Microsoft has used machine learning to help the US Federal Trade Commission (FTC) crack down on tech support scams. A tech support scam typically starts with a pop-up that alerts users of a malware infection on their computers. This pop-up is fake, and prompts the users to call a tech support number supposedly belonging to a well known technology company. Scammers posing as telemarketers then charge the gullible users for expensive and unnecessary computer services.
A majority of the users targeted are above the age of 50, but 30 percent of the users were under the age of 49. Microsoft's Digital Crimes Unit receives more than 10,000 complaints every month by those affected by tech support scams. Experts believe that only a fraction of the tech support scams are reported by the users. The end users are not experts, and are not likely to capture screenshots of the original pop up. Additionally, each end user only has very little information to provide to the authorities, such as a number used for the scam.
The perpetrators of the tech support scams move fast. They keep changing the IP addresses that they work out of to make tracking them harder. The phone numbers used by the fake telemarketers are also discontinued after some time. Microsoft scoured the web for content that matched the approaches used by the tech support scammers. It would have taken a long time for humans to piece together all the information, and find meaningful patterns that could lead to the masterminds behind the tech support scams.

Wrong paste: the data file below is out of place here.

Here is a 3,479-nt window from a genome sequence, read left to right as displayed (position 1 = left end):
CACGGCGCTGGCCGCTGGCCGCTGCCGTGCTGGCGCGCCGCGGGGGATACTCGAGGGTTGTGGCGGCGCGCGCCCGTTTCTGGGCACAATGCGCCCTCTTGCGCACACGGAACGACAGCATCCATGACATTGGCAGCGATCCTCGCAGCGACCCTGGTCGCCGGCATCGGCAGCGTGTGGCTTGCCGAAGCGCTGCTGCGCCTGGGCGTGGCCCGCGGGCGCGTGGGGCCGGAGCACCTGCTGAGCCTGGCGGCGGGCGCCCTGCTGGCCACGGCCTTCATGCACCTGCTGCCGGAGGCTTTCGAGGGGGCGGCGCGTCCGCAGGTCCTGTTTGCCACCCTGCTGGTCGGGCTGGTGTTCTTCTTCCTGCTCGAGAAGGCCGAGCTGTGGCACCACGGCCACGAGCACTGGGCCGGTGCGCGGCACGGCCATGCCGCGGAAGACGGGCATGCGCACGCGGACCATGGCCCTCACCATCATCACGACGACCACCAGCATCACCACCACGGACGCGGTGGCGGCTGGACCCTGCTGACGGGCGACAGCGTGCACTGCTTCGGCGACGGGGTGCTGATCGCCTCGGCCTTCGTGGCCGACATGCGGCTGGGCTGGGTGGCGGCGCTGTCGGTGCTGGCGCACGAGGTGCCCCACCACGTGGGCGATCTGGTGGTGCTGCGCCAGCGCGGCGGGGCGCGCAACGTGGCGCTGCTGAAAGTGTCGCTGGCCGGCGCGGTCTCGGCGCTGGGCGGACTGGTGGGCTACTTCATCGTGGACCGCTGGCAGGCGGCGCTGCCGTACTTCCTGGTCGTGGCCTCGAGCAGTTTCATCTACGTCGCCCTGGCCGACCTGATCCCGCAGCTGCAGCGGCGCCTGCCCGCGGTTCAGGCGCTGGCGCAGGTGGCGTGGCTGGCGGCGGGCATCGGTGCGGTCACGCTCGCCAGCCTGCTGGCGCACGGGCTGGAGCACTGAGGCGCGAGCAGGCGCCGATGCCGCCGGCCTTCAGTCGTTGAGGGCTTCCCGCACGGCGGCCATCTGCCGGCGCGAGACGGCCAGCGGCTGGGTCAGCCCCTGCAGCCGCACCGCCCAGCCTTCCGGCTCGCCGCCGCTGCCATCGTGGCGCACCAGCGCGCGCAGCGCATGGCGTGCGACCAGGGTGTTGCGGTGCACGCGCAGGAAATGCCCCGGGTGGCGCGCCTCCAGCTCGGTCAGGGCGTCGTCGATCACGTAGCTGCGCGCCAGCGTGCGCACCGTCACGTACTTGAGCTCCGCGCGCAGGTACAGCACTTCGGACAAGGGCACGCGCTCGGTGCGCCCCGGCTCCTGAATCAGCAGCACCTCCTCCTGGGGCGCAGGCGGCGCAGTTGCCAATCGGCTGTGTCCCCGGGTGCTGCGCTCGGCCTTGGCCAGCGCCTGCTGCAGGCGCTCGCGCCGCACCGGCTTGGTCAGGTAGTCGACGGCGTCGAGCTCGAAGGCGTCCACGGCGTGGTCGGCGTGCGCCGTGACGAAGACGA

Microsoft got in the help of machine learning to do track the scams. The content from questionable sites were scanned with Microsoft's computer vision API and Microsoft Cognitive Services. Chris White, a principal researcher at Microsoft’s Redmond, Washington, research lab says "What we’re able to do is address the problem at the scale it’s happening, and provide the mechanisms for us to do something about it."
After tracking the patterns in the tech support scams, the researchers also used a data visualisation software by Microsoft called Power BI to present the findings of the AI scans to the law enforcement authorities. Doing this allowed the authorities to see how old the targets were, in which geographic areas they were located in, and what tactics were being used by the attackers. The findings allowed the FTC understand exactly how tech support scams were affecting people, and helped them in their crackdown.